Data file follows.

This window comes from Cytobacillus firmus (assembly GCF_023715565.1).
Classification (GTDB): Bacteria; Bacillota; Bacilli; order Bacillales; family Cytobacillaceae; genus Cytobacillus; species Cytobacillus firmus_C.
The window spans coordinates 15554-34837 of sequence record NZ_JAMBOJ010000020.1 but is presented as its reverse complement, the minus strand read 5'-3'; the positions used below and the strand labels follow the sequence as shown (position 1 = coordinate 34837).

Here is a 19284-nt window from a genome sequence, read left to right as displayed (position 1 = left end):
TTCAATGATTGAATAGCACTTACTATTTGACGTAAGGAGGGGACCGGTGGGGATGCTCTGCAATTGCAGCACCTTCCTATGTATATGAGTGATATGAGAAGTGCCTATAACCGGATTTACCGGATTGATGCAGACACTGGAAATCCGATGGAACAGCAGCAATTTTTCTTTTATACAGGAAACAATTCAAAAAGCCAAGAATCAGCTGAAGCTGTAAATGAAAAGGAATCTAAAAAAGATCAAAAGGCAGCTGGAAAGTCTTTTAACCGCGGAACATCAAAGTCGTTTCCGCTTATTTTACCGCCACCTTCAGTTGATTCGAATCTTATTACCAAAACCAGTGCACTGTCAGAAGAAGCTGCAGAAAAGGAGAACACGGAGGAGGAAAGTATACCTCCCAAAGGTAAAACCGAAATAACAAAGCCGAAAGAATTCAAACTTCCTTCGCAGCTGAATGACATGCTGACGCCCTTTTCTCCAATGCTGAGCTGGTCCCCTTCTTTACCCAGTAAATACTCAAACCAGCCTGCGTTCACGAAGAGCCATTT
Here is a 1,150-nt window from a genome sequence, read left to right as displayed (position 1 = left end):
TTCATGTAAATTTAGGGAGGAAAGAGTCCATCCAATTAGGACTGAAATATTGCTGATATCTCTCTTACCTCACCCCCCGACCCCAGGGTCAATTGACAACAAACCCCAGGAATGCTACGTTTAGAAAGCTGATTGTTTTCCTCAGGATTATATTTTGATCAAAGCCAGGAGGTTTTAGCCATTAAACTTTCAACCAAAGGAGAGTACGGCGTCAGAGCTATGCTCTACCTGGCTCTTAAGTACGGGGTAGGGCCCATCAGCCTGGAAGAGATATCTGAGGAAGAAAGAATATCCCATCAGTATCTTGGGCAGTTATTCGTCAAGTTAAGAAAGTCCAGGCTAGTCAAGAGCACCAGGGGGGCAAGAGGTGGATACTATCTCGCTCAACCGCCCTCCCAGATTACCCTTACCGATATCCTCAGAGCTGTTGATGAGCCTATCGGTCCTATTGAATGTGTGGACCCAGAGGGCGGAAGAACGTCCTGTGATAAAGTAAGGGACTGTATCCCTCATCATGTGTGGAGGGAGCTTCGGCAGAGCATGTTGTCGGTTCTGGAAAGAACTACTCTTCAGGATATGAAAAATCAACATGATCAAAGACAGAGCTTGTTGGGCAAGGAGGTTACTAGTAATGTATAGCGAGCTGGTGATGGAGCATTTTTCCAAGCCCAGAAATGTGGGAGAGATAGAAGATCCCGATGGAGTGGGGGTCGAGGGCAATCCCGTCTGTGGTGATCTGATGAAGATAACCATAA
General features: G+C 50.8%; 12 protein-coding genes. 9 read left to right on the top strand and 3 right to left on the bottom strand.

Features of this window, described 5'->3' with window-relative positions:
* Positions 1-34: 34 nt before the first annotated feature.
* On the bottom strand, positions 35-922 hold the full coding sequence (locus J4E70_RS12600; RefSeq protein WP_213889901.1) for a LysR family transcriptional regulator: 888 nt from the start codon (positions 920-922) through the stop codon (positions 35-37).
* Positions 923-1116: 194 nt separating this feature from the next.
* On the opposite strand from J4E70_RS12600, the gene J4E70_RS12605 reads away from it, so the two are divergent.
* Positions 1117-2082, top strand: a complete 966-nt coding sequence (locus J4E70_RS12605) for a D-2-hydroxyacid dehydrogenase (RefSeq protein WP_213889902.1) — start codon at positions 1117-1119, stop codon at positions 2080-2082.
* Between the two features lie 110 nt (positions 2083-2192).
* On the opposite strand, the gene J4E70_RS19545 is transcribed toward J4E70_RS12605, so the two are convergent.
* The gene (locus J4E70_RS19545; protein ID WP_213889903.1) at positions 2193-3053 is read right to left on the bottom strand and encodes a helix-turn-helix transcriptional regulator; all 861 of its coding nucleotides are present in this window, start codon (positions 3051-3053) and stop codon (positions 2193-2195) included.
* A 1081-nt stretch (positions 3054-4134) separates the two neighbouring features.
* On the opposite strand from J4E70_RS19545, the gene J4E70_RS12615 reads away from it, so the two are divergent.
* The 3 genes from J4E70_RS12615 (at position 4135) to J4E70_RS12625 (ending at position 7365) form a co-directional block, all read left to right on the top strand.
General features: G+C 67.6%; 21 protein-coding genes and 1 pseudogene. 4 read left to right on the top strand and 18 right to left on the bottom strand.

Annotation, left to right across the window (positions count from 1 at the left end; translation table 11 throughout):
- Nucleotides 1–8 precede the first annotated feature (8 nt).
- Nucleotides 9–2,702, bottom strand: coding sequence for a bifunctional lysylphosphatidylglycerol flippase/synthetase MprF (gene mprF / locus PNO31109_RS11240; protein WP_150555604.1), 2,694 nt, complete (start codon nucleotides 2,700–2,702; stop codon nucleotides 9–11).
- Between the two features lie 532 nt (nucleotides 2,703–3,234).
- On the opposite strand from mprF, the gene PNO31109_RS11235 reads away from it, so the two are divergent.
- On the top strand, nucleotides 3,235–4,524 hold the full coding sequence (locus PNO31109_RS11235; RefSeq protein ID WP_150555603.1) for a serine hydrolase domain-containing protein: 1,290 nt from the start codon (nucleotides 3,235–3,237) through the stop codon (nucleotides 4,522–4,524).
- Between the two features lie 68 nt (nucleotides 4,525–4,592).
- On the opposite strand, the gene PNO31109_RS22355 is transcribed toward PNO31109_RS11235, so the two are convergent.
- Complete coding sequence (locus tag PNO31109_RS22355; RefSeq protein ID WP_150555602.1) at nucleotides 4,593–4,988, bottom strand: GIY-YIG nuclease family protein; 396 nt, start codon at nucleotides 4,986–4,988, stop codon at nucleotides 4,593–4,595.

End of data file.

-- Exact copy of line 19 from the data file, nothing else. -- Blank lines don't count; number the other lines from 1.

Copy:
* On the opposite strand from J4E70_RS19545, the gene J4E70_RS12615 reads away from it, so the two are divergent.